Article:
When Israel was prepared to cross, the Levites carried the ark into the Jordan River at flood stage. As soon as their feet touched the water it rolled back like the time they crossed the Red Sea. The Levites stood there with the ark while the whole nation crossed. Then a man from each tribe picked a stone out of the riverbed to make a memorial. When the ark was carried to the other side the water returned to flood stage.
It’s humorous to hear people try to give physical reasons as to why that happened. I think they are desperate to say it wasn’t an unexplainable miracle. Does it really matter? It would be just as great a miracle if some physical event caused it at the very moment the feet of those carrying the ark touched the water. It is as if we do not want to acknowledge that God can do anything He wants any time He wants. That thought makes God so much greater than we usually think of Him. It humbles us. Mankind doesn’t like to be humbled.
God did it like He did to show He is powerful and that you might always fear the Lord your God. God is on the throne of heaven and can do whatever He wills. Learn to love it now, because it will be that way forever.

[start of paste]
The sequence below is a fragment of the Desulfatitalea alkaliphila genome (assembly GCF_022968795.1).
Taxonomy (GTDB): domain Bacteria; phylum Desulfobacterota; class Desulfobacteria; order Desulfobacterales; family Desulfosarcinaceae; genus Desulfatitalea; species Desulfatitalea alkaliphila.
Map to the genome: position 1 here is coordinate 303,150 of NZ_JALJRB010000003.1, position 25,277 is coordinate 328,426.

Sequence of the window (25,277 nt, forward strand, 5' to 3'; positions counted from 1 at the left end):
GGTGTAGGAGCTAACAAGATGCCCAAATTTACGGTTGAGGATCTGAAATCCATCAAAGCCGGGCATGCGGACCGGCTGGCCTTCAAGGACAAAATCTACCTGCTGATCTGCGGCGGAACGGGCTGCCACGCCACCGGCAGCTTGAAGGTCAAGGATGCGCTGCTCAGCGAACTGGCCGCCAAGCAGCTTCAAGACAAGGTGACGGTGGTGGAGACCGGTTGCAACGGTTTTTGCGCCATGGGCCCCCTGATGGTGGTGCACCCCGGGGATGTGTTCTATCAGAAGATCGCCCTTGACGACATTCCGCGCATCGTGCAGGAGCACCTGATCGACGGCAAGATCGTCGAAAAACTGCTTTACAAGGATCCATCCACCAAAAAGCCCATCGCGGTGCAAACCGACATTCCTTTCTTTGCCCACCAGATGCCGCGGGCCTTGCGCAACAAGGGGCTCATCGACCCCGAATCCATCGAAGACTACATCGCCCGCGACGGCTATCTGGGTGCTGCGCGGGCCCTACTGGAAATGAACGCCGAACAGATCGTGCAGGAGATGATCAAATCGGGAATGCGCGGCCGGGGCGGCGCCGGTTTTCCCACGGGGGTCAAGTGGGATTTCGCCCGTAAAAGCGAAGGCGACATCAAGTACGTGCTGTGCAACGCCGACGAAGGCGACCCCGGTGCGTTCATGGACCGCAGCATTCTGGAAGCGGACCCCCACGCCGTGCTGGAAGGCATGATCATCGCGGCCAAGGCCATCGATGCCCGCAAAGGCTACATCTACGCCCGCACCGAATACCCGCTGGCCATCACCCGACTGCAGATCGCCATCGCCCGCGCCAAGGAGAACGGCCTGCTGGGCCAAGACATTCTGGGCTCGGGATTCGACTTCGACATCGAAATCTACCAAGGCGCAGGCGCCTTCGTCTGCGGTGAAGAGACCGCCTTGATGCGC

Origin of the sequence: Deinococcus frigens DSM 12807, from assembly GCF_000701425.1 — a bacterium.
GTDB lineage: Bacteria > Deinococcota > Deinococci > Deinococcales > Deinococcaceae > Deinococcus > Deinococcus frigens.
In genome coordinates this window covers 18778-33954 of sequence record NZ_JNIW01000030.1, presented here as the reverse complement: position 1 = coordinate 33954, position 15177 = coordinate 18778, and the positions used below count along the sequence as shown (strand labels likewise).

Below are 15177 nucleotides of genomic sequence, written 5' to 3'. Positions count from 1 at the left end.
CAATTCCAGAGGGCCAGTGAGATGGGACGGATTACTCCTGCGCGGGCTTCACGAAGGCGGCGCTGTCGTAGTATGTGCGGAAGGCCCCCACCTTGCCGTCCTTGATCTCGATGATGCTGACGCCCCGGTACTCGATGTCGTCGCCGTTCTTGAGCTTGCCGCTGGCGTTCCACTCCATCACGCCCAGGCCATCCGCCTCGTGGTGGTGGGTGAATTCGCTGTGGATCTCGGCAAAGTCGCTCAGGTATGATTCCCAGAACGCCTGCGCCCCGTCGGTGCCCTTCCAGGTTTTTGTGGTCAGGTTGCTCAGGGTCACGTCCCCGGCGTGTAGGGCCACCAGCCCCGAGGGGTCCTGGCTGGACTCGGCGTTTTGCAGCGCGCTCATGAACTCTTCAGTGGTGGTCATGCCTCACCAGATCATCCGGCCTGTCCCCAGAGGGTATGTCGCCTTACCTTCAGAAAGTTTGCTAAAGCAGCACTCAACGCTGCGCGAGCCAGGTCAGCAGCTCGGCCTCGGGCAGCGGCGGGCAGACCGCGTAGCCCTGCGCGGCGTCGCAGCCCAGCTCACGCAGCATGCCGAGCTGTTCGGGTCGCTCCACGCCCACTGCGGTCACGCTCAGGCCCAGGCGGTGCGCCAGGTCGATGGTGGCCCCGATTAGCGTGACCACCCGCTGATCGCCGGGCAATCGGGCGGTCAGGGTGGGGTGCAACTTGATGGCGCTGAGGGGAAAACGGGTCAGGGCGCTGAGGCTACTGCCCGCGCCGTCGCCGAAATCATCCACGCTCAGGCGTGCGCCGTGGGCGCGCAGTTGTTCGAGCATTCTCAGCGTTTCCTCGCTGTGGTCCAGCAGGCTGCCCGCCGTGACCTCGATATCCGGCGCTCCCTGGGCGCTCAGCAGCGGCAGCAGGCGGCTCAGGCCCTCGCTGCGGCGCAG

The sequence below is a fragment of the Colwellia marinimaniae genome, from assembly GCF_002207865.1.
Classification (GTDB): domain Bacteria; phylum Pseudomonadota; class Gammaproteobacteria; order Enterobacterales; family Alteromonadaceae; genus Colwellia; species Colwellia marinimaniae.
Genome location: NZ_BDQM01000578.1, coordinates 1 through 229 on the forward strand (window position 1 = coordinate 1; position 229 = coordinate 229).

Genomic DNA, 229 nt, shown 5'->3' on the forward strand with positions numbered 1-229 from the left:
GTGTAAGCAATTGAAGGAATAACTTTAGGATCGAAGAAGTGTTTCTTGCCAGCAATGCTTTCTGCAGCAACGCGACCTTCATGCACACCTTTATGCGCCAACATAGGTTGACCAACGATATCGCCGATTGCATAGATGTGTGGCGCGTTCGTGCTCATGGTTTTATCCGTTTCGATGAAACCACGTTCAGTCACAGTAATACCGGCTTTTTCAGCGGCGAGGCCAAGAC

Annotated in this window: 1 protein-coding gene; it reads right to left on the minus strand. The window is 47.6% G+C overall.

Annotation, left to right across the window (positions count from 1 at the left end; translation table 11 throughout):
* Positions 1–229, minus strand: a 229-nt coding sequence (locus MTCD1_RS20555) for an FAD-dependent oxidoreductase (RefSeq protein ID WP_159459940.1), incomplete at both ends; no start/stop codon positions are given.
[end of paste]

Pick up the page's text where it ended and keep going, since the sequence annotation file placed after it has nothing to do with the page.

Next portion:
Pleasant and Good
Julia Prins Vanderveen, Reframemedia.om
Scripture Reading — Isaiah 55
“Instead of the thornbush will grow the juniper, and instead of briers the myrtle will grow.” — Isaiah 55:13
Several passages in Isaiah warn God’s people about the destruction that will come upon them because they have rejected the Lord and been unfaithful. And yet, as we find in our passage for today, God also declares that he will reverse the situation and bring about healing and restoration.
When Isaiah writes that the juniper will grow instead of the thornbush, I think of the thorny, invasive plants that grow near our house and are very hard to get rid of. What a gift it would be to have those rooted out for good! Thornbushes and briers make places inhospitable to people and many animals, so to have those harsh plants replaced by junipers and myrtle would be wonderful. This means not only that the situation would be more bearable, but also that the shrubs and trees replacing the unwanted plants would be edible and medicinal. Junipers and myrtles are beautiful as well as functional: junipers have antiseptic properties, and myrtles provide delicious, nutrient-rich berries and have leaves that can be used for medicine.